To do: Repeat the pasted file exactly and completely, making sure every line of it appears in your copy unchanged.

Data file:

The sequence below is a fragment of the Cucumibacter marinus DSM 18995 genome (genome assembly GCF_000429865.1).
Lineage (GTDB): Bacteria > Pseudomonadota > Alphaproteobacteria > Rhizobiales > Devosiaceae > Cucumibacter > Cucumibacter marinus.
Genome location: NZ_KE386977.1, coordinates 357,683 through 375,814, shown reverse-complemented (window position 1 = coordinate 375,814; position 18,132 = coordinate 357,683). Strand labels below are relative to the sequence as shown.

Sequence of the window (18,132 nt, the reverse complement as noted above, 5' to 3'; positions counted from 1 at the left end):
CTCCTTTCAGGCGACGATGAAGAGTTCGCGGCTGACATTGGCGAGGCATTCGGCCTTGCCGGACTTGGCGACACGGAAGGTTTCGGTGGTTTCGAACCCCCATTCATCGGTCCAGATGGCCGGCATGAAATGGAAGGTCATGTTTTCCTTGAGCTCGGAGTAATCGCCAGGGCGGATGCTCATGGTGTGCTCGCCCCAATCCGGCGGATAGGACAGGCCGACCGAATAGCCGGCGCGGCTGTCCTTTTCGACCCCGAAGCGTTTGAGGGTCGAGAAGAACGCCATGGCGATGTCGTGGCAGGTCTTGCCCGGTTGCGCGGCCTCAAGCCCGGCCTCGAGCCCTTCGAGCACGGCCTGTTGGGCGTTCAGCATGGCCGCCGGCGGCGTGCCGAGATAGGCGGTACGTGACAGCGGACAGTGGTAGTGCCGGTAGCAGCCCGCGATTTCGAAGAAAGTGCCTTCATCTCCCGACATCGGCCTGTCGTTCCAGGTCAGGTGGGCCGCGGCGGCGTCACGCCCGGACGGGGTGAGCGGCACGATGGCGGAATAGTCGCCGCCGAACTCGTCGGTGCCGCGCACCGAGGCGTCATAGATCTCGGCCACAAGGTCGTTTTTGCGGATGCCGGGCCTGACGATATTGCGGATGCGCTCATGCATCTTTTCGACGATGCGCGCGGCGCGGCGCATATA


The sequence below is a fragment of the Cucumibacter marinus DSM 18995 genome (genome assembly GCF_000429865.1).
Lineage (GTDB): Bacteria > Pseudomonadota > Alphaproteobacteria > Rhizobiales > Devosiaceae > Cucumibacter > Cucumibacter marinus.
Genome location: NZ_KE386977.1, coordinates 357,683 through 375,814, shown reverse-complemented (window position 1 = coordinate 375,814; position 18,132 = coordinate 357,683). Strand labels below are relative to the sequence as shown.

Sequence of the window (18,132 nt, the reverse complement as noted above, 5' to 3'; positions counted from 1 at the left end):
CTCCTTTCAGGCGACGATGAAGAGTTCGCGGCTGACATTGGCGAGGCATTCGGCCTTGCCGGACTTGGCGACACGGAAGGTTTCGGTGGTTTCGAACCCCCATTCATCGGTCCAGATGGCCGGCATGAAATGGAAGGTCATGTTTTCCTTGAGCTCGGAGTAATCGCCAGGGCGGATGCTCATGGTGTGCTCGCCCCAATCCGGCGGATAGGACAGGCCGACCGAATAGCCGGCGCGGCTGTCCTTTTCGACCCCGAAGCGTTTGAGGGTCGAGAAGAACGCCATGGCGATGTCGTGGCAGGTCTTGCCCGGTTGCGCGGCCTCAAGCCCGGCCTCGAGCCCTTCGAGCACGGCCTGTTGGGCGTTCAGCATGGCCGCCGGCGGCGTGCCGAGATAGGCGGTACGTGACAGCGGACAGTGGTAGTGCCGGTAGCAGCCCGCGATTTCGAAGAAAGTGCCTTCATCTCCCGACATCGGCCTGTCGTTCCAGGTCAGGTGGGCCGCGGCGGCGTCACGCCCGGACGGGGTGAGCGGCACGATGGCGGAATAGTCGCCGCCGAACTCGTCGGTGCCGCGCACCGAGGCGTCATAGATCTCGGCCACAAGGTCGTTTTTGCGGATGCCGGGCCTGACGATATTGCGGATGCGCTCATGCATCTTTTCGACGATGCGCGCGGCGCGGCGCATATA